The third of a series of Citizens’ Consultations, ‘Għid tiegħek dwar l-Ewropa’, organised by MEUSAC, focused on the future of industry and work in Malta within the EU. The consultation tackled workers’ rights and how the EU can drive forward and improve its policies on innovation. The discussion also delved into how the EU can change the way it delivers its information in order to better reach its citizens.
A number of local industry representatives attended the consultation. One of the first points discussed was the EU’s way of communicating information to the public. It was suggested that the EU should use easy-to-understand language when communicating its messages.. In fact, those present further remarked that the EU’s jargon is somewhat too complicated for people across the spectrum to be able to understand the meaning of certain pieces of legislation. Other issues brought up were in relation to the various challenges currently faced by the industry due to the recent technological advancements, such as contracts of service with unclear working conditions and benefits. Challenges being faced by the tourism sector were also brought up.
In his introductory remarks, Head of MEUSAC, Vanni Xuereb, referred to the 2018 State of the Union Speech by the President of the European Commission, Jean-Claude Junker. He mentioned that the EU has to be forward-looking in order to address challenges it is currently facing. Dr Xuereb emphasised that these consultations should serve as an exercise to really understand what changes the citizens want to see in the EU.
The Minister for European Affairs and Equality, Helena Dalli, remarked that these sessions are serving as a tool to meet with various people from different sectors in society and to understand better the disconnection between the EU and the citizens. Dr Dalli referred to the State of the Union speech and mentioned that the work that the EU is currently undertaking needs to serve as the basis for the needs of future generations, especially in the sector of innovation.
The Minister for the Economy, Investment and Small Businesses, Christian Cardona mentioned that the Government has a solid policy in the field of innovative industry. He remarked that the EU needs to be well prepared to face other emerging markets that are competing with its industry. This is done by investing continuously in research and innovation. He further elaborated that there needs to be a stronger link between the academic field and the world of work. He also announced that a start-hub for venture capitalists to invest in start-ups would be set up.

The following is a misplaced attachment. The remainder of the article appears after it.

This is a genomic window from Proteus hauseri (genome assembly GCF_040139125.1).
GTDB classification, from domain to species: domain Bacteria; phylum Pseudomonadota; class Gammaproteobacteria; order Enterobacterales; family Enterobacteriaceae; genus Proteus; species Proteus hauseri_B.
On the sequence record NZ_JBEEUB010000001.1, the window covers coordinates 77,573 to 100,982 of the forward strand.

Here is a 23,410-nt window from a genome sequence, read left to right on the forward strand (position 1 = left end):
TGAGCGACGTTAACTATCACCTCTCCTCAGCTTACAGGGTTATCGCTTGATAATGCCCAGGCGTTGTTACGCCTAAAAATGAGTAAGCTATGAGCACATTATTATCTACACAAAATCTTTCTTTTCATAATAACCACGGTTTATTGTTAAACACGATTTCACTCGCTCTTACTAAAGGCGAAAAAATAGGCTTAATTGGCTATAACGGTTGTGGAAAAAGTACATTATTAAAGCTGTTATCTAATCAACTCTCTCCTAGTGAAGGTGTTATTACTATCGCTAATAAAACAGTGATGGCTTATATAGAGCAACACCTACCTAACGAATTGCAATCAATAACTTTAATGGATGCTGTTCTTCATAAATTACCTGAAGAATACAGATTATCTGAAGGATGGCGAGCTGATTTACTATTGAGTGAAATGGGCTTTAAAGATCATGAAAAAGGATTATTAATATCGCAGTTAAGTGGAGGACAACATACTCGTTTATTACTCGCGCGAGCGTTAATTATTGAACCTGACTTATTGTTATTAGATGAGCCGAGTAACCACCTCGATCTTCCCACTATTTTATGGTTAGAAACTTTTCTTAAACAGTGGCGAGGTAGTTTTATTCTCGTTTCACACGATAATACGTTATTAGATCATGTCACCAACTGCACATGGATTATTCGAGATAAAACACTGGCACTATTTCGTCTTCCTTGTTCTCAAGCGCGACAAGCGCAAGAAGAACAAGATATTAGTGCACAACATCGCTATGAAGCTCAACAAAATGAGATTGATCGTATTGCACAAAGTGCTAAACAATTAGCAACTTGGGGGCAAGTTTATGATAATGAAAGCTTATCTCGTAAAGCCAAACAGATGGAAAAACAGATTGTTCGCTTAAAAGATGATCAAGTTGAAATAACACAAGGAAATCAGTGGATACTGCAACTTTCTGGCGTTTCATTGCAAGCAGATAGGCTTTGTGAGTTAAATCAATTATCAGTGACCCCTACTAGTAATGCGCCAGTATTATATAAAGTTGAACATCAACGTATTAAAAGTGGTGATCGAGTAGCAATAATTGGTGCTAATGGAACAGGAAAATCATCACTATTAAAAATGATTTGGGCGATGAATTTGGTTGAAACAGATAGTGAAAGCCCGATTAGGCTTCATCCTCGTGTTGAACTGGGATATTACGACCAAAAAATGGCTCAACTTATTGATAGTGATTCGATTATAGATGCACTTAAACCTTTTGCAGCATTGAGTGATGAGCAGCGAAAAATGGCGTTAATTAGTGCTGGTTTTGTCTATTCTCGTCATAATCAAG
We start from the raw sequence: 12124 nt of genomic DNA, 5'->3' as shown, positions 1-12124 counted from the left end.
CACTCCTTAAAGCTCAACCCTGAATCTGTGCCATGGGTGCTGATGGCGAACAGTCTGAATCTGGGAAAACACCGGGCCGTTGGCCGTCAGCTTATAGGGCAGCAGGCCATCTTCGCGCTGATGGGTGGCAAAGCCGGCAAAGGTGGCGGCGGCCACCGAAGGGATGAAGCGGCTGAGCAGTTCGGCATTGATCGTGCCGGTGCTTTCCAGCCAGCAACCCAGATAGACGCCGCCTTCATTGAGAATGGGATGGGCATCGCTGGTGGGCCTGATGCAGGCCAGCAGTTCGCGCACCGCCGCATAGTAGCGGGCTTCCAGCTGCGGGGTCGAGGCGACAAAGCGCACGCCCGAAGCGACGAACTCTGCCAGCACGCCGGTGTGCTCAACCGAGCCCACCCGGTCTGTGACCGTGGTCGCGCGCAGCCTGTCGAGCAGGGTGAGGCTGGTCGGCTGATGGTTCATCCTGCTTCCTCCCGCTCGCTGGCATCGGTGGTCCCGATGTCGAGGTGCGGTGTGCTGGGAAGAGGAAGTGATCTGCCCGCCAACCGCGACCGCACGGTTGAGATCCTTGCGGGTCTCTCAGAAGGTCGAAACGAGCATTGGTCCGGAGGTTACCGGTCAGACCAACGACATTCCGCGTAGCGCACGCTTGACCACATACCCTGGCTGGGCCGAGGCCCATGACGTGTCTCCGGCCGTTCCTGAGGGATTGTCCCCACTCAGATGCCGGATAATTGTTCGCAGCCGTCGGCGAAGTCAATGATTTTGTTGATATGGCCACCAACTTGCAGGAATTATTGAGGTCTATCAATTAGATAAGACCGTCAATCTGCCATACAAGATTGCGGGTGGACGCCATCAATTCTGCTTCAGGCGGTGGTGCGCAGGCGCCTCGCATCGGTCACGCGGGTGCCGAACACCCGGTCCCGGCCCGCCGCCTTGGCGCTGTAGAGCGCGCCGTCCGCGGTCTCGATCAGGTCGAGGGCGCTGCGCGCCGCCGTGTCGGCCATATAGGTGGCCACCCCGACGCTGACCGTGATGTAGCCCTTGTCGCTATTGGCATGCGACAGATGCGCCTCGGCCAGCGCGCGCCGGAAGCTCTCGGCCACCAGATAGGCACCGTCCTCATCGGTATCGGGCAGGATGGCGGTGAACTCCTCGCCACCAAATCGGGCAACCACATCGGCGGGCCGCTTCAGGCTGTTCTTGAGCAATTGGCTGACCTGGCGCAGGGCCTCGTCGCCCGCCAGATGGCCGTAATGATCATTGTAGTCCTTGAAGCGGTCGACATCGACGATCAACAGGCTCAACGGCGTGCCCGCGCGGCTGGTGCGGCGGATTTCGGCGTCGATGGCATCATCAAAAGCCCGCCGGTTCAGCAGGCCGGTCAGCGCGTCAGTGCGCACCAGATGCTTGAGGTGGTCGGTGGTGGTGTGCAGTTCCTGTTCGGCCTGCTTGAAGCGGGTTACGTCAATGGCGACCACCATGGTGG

The Minister for Education and Employment, Evarist Bartolo, acknowledged that the EU needs to improve the way it delivers information to citizens, especially in relation to matters which affect their daily lives. This can only be achieved if the EU changes its approach from ‘top-down’ to ‘bottom–up’. This is not about what the EU can do for the citizens but what needs to be done to address citizens’ needs and concerns. He further remarked that the EU institutions are failing to agree on simple definitions, citing for example the failure to agree on the definition of a ‘worker’. He also referred to the fact that there needs to be further investment when preparing students for employment whilst also referring to creating the right environment for further skills attainment.
In his concluding remarks, Parliamentary Secretary for European Funds and Social Dialogue, Dr Aaron Farrugia, remarked that MEUSAC constantly works to disseminate information and bridge the gap between the EU and citizens. He noted that there needs to be further discussions and investment in the field of research and innovation. He highlighted that through EU funds covering the 2014–2020 funding period, the Government invested €30 million in start-ups and €20 million in research and innovation. He concluded by saying that the citizens’ consultations are serving as a tool to better understand what Maltese citizens really want from the EU.